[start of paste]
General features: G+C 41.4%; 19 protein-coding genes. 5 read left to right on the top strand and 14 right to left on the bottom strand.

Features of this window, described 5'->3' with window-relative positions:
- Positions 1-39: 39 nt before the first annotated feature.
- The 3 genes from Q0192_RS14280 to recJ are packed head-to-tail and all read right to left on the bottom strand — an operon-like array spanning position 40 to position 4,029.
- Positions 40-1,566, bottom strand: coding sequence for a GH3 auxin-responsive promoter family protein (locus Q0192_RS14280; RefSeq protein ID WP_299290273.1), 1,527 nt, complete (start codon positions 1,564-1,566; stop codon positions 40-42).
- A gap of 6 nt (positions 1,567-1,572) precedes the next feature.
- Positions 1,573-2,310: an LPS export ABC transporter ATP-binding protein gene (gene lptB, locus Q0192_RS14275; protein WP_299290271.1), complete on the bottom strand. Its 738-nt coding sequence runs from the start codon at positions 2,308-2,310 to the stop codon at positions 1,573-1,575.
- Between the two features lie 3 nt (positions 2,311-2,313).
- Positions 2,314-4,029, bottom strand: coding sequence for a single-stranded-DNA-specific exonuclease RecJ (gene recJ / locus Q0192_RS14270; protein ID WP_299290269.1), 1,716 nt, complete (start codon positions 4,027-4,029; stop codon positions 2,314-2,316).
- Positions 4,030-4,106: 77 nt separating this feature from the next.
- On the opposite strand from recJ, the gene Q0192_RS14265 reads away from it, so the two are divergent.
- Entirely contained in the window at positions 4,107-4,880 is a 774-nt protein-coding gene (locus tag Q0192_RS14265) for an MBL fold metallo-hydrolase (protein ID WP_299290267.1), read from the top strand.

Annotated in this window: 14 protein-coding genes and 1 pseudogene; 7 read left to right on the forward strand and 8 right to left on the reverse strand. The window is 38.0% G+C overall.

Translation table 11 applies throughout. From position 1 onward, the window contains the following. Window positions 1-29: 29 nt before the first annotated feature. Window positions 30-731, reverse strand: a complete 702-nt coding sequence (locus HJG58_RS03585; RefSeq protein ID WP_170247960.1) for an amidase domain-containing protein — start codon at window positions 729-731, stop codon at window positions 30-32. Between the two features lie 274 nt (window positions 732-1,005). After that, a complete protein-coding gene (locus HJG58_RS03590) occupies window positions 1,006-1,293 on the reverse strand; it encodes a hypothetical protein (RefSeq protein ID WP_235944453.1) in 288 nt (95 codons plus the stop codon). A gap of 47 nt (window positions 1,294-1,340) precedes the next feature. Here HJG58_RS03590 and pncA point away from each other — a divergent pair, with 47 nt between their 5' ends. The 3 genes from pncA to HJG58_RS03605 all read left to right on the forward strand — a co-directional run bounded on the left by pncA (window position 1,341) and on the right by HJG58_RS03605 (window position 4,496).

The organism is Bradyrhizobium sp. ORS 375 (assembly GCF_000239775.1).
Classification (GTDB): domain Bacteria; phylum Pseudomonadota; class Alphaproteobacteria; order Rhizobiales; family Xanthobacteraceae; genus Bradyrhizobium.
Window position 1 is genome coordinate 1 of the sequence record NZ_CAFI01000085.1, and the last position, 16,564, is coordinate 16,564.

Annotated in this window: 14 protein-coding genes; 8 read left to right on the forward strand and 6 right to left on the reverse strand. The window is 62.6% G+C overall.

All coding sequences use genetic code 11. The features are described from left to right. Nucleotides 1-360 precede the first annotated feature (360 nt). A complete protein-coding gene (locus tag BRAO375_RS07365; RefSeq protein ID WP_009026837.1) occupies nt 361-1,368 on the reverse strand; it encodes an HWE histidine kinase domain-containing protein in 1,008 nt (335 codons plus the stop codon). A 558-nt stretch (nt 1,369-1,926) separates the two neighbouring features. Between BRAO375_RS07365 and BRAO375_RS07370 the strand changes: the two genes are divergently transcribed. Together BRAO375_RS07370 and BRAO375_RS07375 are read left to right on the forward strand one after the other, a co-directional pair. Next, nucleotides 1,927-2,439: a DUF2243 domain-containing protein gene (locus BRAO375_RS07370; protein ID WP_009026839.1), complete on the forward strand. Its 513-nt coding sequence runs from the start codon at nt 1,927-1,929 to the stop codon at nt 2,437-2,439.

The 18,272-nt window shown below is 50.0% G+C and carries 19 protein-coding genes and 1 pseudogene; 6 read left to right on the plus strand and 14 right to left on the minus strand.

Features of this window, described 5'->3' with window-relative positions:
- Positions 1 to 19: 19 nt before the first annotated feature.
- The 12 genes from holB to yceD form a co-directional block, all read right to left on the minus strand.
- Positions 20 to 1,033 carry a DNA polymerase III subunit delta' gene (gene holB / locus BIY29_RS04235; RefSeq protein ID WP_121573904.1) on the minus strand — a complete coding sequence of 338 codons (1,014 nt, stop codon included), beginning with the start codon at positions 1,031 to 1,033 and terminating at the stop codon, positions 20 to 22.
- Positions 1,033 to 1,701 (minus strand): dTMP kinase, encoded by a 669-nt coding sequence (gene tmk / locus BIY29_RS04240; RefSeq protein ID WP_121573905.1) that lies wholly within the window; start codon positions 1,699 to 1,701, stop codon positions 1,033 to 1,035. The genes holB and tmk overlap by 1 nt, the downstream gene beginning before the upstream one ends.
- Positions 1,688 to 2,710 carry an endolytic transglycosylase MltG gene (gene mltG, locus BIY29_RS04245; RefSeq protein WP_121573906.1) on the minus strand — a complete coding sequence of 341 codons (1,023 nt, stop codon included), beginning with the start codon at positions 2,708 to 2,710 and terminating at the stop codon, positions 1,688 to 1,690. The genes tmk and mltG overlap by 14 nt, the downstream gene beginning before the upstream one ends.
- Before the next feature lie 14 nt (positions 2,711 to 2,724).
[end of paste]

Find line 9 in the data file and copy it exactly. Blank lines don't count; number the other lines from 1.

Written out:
- Positions 2,314-4,029, bottom strand: coding sequence for a single-stranded-DNA-specific exonuclease RecJ (gene recJ / locus Q0192_RS14270; protein ID WP_299290269.1), 1,716 nt, complete (start codon positions 4,027-4,029; stop codon positions 2,314-2,316).